At a recent conference, Jeff Mengel cited numbers showing how the plastics industry has contracted since 2005.
There's the 15 percent drop in the value of the industry from $100 billion to $85 billion an average machine utilization rate of 36 percent based on a 24-hour, seven-day-a-week schedule, and the closing of an estimated 800 companies.
But those statistics may only scratch the surface, he noted in a discussion at the Manufacturers Association for Plastics Processors Benchmarking and Best Practices conference, held Oct. 21-22 in Indianapolis.
The companies taking part in the industry survey by Mengel for Plante & Moran PLLC are typically those that are looking for ways to improve and that have already invested time and effort to find answers, rather than those that are barely hanging on.
The fact is, he said, you're not even seeing things as bad as it can be.
To get a read on how businesses are doing today in the new normal, Plante & Moran polled 116 firms in February for an idea of how they handled the recession and what they are doing now to rebuild.
The survey showed that 66 percent of the companies said they had survived or maintained their business through 2009, although 72 percent of the firms said the economy would take two or more years to return to normal.
A third of the companies cut their workforce by at least 10 percent, and 31 percent cut worker numbers by at least 25 percent. However, nearly 27 percent made no cuts at all.
Companies that were already practicing lean manufacturing focused on it even more during the recession, and those that had put off lean production finally made needed cuts and improvements, Mengel said.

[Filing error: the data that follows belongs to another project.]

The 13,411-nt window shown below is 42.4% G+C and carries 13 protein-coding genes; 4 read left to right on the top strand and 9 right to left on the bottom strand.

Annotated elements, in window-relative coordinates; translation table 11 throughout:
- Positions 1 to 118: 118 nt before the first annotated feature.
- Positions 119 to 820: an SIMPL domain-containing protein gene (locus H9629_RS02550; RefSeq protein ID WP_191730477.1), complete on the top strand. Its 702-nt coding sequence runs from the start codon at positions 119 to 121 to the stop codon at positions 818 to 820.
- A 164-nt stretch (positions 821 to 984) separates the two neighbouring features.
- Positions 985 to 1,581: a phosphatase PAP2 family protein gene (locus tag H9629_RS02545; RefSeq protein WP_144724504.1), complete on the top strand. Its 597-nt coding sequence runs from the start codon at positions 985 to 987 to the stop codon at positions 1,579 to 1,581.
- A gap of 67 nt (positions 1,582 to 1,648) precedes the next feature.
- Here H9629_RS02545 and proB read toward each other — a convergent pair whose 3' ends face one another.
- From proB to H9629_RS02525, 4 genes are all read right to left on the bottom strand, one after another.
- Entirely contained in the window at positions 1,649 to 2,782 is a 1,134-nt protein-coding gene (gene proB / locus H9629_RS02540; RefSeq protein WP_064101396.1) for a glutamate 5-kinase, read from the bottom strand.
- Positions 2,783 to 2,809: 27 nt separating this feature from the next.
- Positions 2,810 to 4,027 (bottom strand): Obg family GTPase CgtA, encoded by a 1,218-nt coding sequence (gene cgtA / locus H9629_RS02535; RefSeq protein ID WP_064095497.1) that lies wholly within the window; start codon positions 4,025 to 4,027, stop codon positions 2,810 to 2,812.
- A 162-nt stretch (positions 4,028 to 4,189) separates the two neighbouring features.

If we didn't have productivity increases, we saw, then we sure would have been in a world of hurt, he said.
That continual improvement will remain a central theme as the economy recovers in an expected series of fits and starts, said Laurie Harbour, president of consulting group Harbour Results Inc. of Berkley, Mich.
Processors will never be able to control material costs, so they have to look at ways to lower other production costs in their facilities. That means getting more value out of workers and machines alike.
We have to invest in people and we have to invest in equipment, she said.
Plante & Moran's studies continue to indicate that the most successful businesses are those that understand their costs and create new products customers are willing to pay for, Mengel said.
That means turning away some business, and long-term strategic planning to determine how the company fits in a global marketplace.
You have to look out 10 years from now, to 2020, and ask yourself where you want your company to be, he said.
Harbour said entrepreneurs who had successfully built a comfortable niche are now facing a future with global and local competition. They need to look at marketing and sales, put their name out before new customers and create new parts for existing customers.
There are things that companies have never had to consider before, like sales and marketing, she said. Most people we've done assessments on don't even have a marketing budget, but the time you want to be out there, getting your name out in public, is the time when everyone else is pulling back.
But even if successful companies are now beginning to breathe easy, industry watchers point to economic signs that it may be years before sales return to normal levels a move that will depend on a lower unemployment rate and consumers regaining enough confidence to begin spending more.
Seventy percent of the U.S. economy is driven by consumer spending, said Kim Korth, president of consulting group IRN Inc. of Grand Rapids, Mich.
The degree of predictability in the marketplace of the past 15 or 20 years is gone, she said.
You need to expect increased volatility.